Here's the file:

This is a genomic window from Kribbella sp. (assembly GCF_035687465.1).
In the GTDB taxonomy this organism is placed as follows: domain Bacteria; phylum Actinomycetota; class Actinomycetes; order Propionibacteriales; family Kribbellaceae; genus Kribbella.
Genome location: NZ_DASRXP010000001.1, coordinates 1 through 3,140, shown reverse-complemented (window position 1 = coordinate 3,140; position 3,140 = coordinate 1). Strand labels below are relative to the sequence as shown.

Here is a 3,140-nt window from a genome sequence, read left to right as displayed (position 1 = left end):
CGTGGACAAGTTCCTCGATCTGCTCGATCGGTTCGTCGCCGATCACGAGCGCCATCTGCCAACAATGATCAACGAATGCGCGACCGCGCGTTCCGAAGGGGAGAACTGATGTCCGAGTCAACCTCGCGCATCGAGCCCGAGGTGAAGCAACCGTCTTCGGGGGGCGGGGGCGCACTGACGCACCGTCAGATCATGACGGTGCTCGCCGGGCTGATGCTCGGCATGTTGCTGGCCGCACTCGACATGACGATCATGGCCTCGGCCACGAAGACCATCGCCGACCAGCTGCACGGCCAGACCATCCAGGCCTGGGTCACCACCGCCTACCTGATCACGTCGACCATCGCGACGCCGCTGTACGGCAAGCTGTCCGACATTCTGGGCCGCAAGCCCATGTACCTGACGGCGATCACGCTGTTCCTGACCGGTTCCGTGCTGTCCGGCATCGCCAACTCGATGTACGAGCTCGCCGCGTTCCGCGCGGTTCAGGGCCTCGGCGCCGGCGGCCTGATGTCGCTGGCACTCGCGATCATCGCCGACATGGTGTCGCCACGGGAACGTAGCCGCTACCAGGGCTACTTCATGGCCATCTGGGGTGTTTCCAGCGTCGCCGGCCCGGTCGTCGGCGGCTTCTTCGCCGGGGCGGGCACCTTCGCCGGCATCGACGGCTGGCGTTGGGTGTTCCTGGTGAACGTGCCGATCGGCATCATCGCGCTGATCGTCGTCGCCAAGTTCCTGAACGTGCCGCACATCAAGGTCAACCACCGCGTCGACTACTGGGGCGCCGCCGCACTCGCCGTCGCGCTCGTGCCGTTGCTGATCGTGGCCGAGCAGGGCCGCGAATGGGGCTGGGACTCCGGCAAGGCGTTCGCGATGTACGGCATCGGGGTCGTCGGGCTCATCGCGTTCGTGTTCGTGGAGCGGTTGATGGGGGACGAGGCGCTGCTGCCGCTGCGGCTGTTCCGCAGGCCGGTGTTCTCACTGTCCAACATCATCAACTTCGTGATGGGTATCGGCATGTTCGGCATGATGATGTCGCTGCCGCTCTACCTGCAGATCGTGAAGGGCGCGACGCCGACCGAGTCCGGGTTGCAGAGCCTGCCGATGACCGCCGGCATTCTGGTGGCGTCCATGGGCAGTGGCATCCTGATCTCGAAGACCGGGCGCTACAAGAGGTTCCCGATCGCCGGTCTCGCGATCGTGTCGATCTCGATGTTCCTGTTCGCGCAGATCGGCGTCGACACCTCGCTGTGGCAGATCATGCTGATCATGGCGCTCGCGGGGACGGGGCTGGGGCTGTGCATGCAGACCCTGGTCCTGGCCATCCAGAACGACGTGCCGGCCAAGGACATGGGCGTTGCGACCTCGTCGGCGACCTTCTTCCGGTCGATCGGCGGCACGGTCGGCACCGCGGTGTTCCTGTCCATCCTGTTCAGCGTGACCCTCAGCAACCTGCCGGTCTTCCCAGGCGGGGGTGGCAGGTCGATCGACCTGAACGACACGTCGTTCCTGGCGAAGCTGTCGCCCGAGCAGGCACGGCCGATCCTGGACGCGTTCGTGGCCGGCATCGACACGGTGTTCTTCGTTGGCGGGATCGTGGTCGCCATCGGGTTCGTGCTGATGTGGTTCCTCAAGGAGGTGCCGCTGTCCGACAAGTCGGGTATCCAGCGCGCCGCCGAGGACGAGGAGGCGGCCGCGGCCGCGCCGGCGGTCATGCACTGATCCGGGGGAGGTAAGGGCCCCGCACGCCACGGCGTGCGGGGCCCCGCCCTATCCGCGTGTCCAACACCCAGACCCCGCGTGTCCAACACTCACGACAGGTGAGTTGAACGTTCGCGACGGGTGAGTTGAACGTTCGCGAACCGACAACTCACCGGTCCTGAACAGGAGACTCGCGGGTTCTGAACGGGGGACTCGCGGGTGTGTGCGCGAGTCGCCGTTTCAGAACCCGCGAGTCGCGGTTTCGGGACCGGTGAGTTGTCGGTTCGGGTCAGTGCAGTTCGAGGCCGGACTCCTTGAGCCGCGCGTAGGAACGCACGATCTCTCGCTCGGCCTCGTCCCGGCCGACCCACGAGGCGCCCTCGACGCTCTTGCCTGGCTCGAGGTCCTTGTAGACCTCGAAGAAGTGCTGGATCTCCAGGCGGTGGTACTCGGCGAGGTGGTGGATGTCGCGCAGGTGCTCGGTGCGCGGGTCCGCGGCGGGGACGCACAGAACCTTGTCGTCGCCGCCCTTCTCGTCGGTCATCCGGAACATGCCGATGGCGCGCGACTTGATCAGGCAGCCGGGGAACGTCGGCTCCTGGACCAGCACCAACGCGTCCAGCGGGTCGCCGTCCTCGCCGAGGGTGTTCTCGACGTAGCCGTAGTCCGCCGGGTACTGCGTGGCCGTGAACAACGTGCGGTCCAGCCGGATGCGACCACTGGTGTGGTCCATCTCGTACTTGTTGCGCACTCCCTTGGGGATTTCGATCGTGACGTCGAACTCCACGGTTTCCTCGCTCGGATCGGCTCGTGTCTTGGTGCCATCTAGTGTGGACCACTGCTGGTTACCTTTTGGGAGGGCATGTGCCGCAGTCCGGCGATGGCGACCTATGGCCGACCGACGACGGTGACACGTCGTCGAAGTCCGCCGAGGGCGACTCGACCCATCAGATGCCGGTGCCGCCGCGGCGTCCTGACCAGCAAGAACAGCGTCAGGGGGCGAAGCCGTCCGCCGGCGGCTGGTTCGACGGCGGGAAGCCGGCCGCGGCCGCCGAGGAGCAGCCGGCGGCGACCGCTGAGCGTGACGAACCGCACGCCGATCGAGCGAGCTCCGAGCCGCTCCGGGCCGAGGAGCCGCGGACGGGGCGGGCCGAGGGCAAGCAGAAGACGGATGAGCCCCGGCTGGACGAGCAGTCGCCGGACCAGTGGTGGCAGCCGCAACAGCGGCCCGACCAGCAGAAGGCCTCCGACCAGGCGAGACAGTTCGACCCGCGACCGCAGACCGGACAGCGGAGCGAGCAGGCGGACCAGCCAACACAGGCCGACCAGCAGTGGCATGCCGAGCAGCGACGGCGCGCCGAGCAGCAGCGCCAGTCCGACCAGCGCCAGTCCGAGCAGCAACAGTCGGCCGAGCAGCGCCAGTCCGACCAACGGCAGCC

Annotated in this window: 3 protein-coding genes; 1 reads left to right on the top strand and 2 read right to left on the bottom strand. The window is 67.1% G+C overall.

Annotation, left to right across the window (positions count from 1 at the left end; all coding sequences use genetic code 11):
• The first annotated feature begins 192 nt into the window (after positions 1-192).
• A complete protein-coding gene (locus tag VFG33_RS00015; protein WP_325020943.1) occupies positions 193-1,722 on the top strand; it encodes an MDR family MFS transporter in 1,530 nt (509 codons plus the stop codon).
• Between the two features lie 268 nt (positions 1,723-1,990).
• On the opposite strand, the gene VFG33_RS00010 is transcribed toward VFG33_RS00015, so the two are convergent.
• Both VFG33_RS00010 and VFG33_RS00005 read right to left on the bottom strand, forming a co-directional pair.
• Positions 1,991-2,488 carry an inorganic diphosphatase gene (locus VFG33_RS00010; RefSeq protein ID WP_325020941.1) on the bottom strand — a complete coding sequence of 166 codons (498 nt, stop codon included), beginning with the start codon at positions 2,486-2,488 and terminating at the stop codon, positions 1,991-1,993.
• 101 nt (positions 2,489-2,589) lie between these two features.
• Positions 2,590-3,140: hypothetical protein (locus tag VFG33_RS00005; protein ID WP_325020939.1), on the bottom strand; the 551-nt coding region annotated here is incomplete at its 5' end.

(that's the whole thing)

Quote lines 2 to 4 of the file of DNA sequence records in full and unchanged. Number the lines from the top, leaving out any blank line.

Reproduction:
In the GTDB taxonomy this organism is placed as follows: domain Bacteria; phylum Actinomycetota; class Actinomycetes; order Propionibacteriales; family Kribbellaceae; genus Kribbella.
Genome location: NZ_DASRXP010000001.1, coordinates 1 through 3,140, shown reverse-complemented (window position 1 = coordinate 3,140; position 3,140 = coordinate 1). Strand labels below are relative to the sequence as shown.

Here is a 3,140-nt window from a genome sequence, read left to right as displayed (position 1 = left end):